Shiite militants bomb Sunni mosque

Suspected Shiite militants bombed a Sunni mosque in southernIraq on Sunday in apparent retaliation for a suicide attack the day before against a Shiite shrine in the same city that killed 11 people, police said

Shiite militants bomb Sunni mosque

The explosives blew a hole in the minaret of the Sunni mosque inHaswa, a predominantly Shiite city 30 miles south of Baghdad, but themosque was empty and no casualties were reported.

The attack came a day after a man driving a truck laden withexplosives and boxes of new shoes struck a Shiite mosque in Haswa,destroying nearby stores as well as part of the shrine and its minaret,which rose above piles of concrete, broken chairs and other rubble.

Police said 45 people also were wounded in that attack — one of aseries of suicide bombings that killed a total of 47 people asinsurgents appeared to be stepping up their campaign against anAmerican-led security crackdown trying to stop retaliatory sectarianattacks.

On March 14, U.S. military spokesman Maj. Gen. William C. Caldwellexpressed optimism about the operation, but urged patience andcautioned that "high-profile" car bombings, which rose to a high of 77in February, could "start the whole cycle of violence again."

The number of execution-style killings in the capital has declinedsince the operation started on Feb. 14 — a development officials say isdue to an agreement keeping Shiite militias off the street, andSunday's attack in Haswa highlighted concerns that militia factions areangry about being sidelined while the bombings continue.

Meanwhile, the Islamic State in Iraq, an insurgent umbrella groupthat includes al-Qaida in Iraq, purportedly claimed responsibility forthree suicide bombings Saturday near the Anbar province city of Qaim,near the Syrian border, saying in an Internet statement that 45policemen were killed and 48 were wounded.

The statement could not be independently verified, and police saidonly six people had been killed, including five policemen, and 19 otherpeople wounded.

One of the attackers hit a checkpoint, while another targeted apolice station but was forced to detonate his explosives about yardsaway after guards opened fire on him, Col. Tariq Yousif al-Dulaimisaid, adding that all the casualties were from those two explosions.

A third bombing also occurred about 100 yards away from anIraqi-staffed checkpoint, but only the attacker was killed after theguards opened fire, he said.

The deadliest attack on Saturday destroyed a police station inBaghdad, killing 20 people — half policemen and several others inmatesat a jail in the two-story building. The bomber bypassed tight securityto get within 25 yards of the station by blending in with other truckscoming and going as part of a construction project, detonating hisexplosives after reaching the main gate, police said.

In all, at least 74 people were killed or found dead in Iraq onSaturday, making it the seventh deadliest day since U.S. and Iraqiforces launched the security operation on Feb. 14, according to anAssociated Press tally.

The bombings were not as numerous and the casualties not as high asthe death tolls that were often in the dozens before the U.S. and Iraqigovernments sent thousands more troops to the Baghdad area to try tostop a surge of retaliatory attacks between Sunnis and Shiites.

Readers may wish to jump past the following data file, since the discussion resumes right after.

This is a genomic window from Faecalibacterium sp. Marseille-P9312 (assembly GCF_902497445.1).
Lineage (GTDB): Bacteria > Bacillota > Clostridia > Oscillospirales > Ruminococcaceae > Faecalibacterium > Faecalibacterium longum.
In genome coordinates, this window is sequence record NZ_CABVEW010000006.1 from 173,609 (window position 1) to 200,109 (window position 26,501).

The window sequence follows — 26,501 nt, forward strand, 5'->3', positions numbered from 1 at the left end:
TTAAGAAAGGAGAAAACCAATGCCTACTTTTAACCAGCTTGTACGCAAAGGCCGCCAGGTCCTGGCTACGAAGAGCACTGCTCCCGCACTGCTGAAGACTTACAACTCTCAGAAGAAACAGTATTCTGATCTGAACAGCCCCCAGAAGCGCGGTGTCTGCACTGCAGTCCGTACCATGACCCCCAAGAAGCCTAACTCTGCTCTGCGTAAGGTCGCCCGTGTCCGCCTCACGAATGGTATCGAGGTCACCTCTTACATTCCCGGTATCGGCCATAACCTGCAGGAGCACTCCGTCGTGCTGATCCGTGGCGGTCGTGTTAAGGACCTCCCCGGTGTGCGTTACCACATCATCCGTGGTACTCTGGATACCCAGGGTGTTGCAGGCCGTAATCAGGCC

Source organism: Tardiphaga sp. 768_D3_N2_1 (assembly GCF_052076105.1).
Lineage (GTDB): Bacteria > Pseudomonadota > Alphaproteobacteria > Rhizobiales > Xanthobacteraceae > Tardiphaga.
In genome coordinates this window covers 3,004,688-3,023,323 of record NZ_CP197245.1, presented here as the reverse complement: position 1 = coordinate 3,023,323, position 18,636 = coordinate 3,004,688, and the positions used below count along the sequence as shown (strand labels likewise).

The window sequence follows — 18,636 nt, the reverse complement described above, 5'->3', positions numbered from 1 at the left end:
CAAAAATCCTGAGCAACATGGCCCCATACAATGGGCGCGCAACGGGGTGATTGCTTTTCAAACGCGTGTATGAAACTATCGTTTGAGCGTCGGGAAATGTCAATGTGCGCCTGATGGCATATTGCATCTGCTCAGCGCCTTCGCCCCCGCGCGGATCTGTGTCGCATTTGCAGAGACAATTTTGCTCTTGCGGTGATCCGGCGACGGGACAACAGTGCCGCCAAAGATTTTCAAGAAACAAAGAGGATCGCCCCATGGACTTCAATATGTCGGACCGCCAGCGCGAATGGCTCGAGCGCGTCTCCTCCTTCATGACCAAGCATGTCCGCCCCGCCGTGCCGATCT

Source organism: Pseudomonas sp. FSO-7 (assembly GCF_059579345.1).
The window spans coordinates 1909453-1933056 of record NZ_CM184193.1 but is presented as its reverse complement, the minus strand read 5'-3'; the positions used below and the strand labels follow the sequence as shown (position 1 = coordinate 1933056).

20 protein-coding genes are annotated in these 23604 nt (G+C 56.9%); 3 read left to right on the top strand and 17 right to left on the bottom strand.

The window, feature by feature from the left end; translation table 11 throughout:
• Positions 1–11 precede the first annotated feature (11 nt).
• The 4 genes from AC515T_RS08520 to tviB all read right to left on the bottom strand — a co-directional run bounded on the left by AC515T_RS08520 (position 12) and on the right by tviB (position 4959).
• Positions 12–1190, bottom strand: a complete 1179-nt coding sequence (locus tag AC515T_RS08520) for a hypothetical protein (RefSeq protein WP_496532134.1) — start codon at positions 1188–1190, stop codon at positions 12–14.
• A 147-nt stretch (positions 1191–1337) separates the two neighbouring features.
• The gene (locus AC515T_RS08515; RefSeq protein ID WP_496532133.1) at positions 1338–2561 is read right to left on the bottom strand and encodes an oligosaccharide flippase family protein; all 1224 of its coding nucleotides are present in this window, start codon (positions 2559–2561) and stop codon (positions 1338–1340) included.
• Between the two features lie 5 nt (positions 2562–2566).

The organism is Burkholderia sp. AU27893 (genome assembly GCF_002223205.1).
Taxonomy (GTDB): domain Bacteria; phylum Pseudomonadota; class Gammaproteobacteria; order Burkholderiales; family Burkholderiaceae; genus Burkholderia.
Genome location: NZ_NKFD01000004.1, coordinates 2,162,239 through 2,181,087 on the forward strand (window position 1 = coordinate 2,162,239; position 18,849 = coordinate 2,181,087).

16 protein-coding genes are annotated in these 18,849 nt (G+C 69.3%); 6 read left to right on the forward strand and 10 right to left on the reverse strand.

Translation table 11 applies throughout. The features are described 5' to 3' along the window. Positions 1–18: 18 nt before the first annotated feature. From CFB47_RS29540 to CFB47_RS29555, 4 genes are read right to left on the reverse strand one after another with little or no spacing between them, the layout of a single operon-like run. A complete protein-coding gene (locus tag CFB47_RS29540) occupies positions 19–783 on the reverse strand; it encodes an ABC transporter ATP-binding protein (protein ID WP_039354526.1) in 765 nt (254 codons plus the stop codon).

But they came on the heels of other high-profile attacks last week,including a suicide bombing that wounded Iraq's Sunni deputy primeminister and killed nine other people and a rocket strike that landednear a news conference being held by the U.N. secretary-general inBaghdad.

An aide to Prime Minister Nouri al-Maliki said the deputy primeminister, Salam al-Zubaie, had been wounded by shrapnel in his face,stomach and chest but his condition was improving.

"The doctors say that his situation will improve within the twocoming days to the degree that he will be able to speak," the aidesaid, speaking on condition of anonymity because he was not authorizedto publicly discuss the situation.

The aide also said al-Zubaie was being kept under tight security in the U.S.-run hospital in the heavily fortified Green Zone.

"Even his relatives are not allowed to enter the hospital," the aide said.

Several Sunni lawmakers have said they have visited al-Zubaie and found him in good condition.

The bombing occurred Friday in a private mosque on al-Zubaie's securedcompound, raising concerns about how the attacker had penetrated theSunni leader's inner circle. Some reports said it was a bodyguard;others a cook.

The Islamic State in Iraq also claimed responsibility for that attack.

U.S. and Iraqi forces, meanwhile, persisted with theirneighborhood-to-neighborhood sweep of the capital, and the militaryannounced Sunday that troops had found 470 anti-tank mines Saturday inthe Shiite militia Baghdad stronghold of Sadr City after getting a tipfrom an Iraqi citizen.

Another large weapons cache with roadside bomb-making materialwas found and 31 suspected insurgents were detained Friday in Diyarah30 miles south of Baghdad, the military said in a separate statement.

The military also said Iraqi police had detained a man Fridayas he was trying to detonate an explosives-laden truck containing five,1,000-gallon barrels of chlorine near a police station and a watertreatment plant in the Sunni city of Ramadi.

The use of the toxic gas in recent attacks has prompted theU.S. military to warn that insurgents are adopting new tactics in acampaign to spread panic.

Güncelleme Tarihi: 20 Eylül 2018, 18:16